LED Time Circuits

home made time circuit display
I know it's a common project, but I thought I'd make my own Raspberry-Pi powered Time Circuits, looking similar to those seen in the Back to the Future movies.

The goal is to have three calendar/clock displays (red/green/yellow) that you can set via a keypad. In addition there is a flux capacitor, a spedometer, various energy meters, and a few other random features. This is a hobby project: full source code, documentation, and PCB gerbers are available free for download.

Left to do:


Build directions: time_circuit_build.pdf

The Raspberry-Pi controls everything over i2c. The Pi (running Linux) is a bit of overkill, as any board that can keep time and drive an i2c bus could run things.

The display is run by a series of HT16K33 chips (I use the breakout boards from adafruit). Each chip can run up to 16x8 LEDs plus read a keypad matrix.

For the displays I use Kingbright common-cathode LED displays. I ended up buying direct from them as it was hard to source red, green, and yellow displays of both 7-segment and 16-segment types all from the same place. In the end the yellow 16-seg are of type PSC05-12 and the red and green are of type PSC05-11 and the pinouts are not compatible. This is unfortunate because it means I'll need separate PCB layouts.


The displays will not match the version seen in the movie exactly.

There are some good reasons for that ( the month names as displayed in the movies aren't possible with off-the-shelf LED displays).

Also I like to think Doc Brown himself was a bit of a hacker (although a bit of a perfectionist) and thus any rebuild he did would vary as he thought up improvements.


Current Movies

Most recent movie showing current functionality. Work has stalled for nearly a year due to other projects taking precedence. I had wanted to have it car-mountable by the movie 21 Oct 2015 but not going to happen. It does make a nice clock in my office, with which to impress visitors.

Older Movies

Flux capacitor and power displays. Note the analog and other meters as power-up happens. Sorry for the backlit video, I need to build a case so I can angle away from the window (or else find a better camera to record with).

Older demo including sound:

A much older run-through of the breadboard prototype showing current time and then setting the date to various important times:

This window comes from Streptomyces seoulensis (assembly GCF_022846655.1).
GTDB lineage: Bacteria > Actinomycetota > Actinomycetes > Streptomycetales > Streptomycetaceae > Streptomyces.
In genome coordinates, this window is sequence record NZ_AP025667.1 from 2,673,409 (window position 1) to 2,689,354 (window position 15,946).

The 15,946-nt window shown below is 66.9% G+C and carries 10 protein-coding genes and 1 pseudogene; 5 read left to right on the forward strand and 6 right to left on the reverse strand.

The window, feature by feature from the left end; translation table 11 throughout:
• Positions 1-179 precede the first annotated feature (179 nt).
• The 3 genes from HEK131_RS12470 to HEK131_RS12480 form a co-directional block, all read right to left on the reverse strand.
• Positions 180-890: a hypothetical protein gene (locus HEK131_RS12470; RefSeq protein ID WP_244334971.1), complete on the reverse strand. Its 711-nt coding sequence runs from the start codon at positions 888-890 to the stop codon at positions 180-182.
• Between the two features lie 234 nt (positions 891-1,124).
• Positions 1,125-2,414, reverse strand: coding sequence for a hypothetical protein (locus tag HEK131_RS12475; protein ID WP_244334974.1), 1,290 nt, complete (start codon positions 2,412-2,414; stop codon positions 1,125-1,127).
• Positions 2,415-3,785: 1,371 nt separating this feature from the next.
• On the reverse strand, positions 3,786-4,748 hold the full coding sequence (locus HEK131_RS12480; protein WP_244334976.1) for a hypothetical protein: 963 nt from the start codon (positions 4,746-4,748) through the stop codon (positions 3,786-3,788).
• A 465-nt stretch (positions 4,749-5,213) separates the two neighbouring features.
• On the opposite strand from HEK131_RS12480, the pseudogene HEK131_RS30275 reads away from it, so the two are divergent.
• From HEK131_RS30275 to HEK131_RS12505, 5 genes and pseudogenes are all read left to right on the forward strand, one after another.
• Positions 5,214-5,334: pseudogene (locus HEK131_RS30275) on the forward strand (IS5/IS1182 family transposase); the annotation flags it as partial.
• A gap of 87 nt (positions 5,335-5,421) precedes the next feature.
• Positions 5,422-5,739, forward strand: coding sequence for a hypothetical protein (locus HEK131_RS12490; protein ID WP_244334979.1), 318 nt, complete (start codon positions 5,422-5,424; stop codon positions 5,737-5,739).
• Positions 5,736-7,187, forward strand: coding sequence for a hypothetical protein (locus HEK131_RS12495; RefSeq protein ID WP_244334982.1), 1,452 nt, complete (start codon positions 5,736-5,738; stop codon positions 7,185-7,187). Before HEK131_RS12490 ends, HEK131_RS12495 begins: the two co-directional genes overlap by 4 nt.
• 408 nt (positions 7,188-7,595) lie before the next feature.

Other older videos can be found here.

Build Log

21 October 2015

Perhaps be glad that you aren't taking the ECE471 Midterm this Back-to-the-Future-Day:

16 October 2015

Have been lax about updating this log, but also have not had much time to work on things. Ironically it looks like I'm out of time for getting it working by the 2015 BTTF2 date.

3 June 2014

Prototype of the case assembled:

The case itself is made up of scrap wood and aluminum standoffs, with holes (poorly) drilled by hand with a power drill. Functional (barely) but not very pretty.

6 May 2014

I finally got around to finishing and ordering the keypad PCBs.

I cut out the openings in the keypad case by hand. Sadly they aren't aligned very well, despite the fact that I made a paper template to guide the drilling. Maybe time to get a CNC mill or at least a drill press?

Testing the circuit board. The holes for the diodes were way too small. In the end I sort of surface-mount soldered them in place, I'm sure that's not good long-term.

The assembled keypad. It was a pain getting all those wires in, I should have used thinner wires and maybe socketed everything. It works though!

A snapshot of the current project area:

8 April 2014

The flux capacitor is more or less finished:

Flux capacitor and d/a board bringup:

6 March 2014

The spedometer and flux capacitor circuitry as well as most of the power display are functional. Waiting for a shipment of better LEDs, and then I need to make some more circuit boards and drill holes in some cases.

26 February 2014

I had some visitors to my work area:

You can see the Lego time circuits. The date is set to 1958 when the first Lego brick was made.

I couldn't decide on the old or new license plate. You'll note I have Mr. Fusion installed, as well as the BTTF3 vacuum tube circuitry. I'm using the old tires over the red whitewall ones.

That's a load-bearing flux capacitor. Also Doc's hair is too big for the door to close while he's driving.

18 February 2014

Yellow display bringup, as well as the power-converter board. Also took some time to clean up the keypad rats-nest.

12 February 2014

An annotated picture showing status at the time. There's a battery-backed real time clock so you can keep time when disconnected from the network. There's a speaker/amplifier for sound effects and music. Also some power circuitry to bring in a dedicated 5V/1A supply to the LEDs, as driving all of this from the rasp-pi 5V output started getting dim and glitchy.

28 January 2014

Bringup of the green display. It has the same layout as the red display:

27 January 2014

First bringup of the red display! Amazingly everything worked, except for the 16-segs had segments R and S reversed due to lack of alphabetical order in the data sheet (note the 'N' in JAN). Easy enough to fix in software.

Time circuit malfunction! This is what I got after running the old software on the breadboard after re-wiring to match the PCB version of the display:

21 August 2013

First prototype of the display with all segments on as a test. I have a mix of red/yellow/green just to be sure everything is working.

Source Code

All the code can be found on github: https://github.com/deater/vmw-meter.git

git clone https://github.com/deater/vmw-meter.git

Look in the time_circuit directory.

It is fun when your source code has statements like this:
	if ((current_speed>=88) and (current_power>=121)) time_travel=1;

Other projecs at the VMW Hardware/Software Productions Page